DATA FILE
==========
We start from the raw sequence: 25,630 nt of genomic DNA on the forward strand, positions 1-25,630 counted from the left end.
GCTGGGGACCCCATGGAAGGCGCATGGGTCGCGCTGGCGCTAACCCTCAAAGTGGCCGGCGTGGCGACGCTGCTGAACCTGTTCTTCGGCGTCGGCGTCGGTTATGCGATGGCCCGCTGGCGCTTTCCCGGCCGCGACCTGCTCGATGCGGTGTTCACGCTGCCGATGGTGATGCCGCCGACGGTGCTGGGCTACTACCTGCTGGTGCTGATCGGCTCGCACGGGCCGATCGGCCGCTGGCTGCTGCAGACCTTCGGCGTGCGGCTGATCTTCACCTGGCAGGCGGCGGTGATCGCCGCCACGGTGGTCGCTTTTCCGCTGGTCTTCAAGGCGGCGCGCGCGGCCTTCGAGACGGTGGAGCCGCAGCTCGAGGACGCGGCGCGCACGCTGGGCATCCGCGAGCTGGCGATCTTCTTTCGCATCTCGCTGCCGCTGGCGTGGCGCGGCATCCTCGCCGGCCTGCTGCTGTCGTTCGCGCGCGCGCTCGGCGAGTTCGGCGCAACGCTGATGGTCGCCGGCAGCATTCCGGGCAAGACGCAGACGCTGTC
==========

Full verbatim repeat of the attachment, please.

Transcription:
We start from the raw sequence: 25,630 nt of genomic DNA on the forward strand, positions 1-25,630 counted from the left end.
GCTGGGGACCCCATGGAAGGCGCATGGGTCGCGCTGGCGCTAACCCTCAAAGTGGCCGGCGTGGCGACGCTGCTGAACCTGTTCTTCGGCGTCGGCGTCGGTTATGCGATGGCCCGCTGGCGCTTTCCCGGCCGCGACCTGCTCGATGCGGTGTTCACGCTGCCGATGGTGATGCCGCCGACGGTGCTGGGCTACTACCTGCTGGTGCTGATCGGCTCGCACGGGCCGATCGGCCGCTGGCTGCTGCAGACCTTCGGCGTGCGGCTGATCTTCACCTGGCAGGCGGCGGTGATCGCCGCCACGGTGGTCGCTTTTCCGCTGGTCTTCAAGGCGGCGCGCGCGGCCTTCGAGACGGTGGAGCCGCAGCTCGAGGACGCGGCGCGCACGCTGGGCATCCGCGAGCTGGCGATCTTCTTTCGCATCTCGCTGCCGCTGGCGTGGCGCGGCATCCTCGCCGGCCTGCTGCTGTCGTTCGCGCGCGCGCTCGGCGAGTTCGGCGCAACGCTGATGGTCGCCGGCAGCATTCCGGGCAAGACGCAGACGCTGTC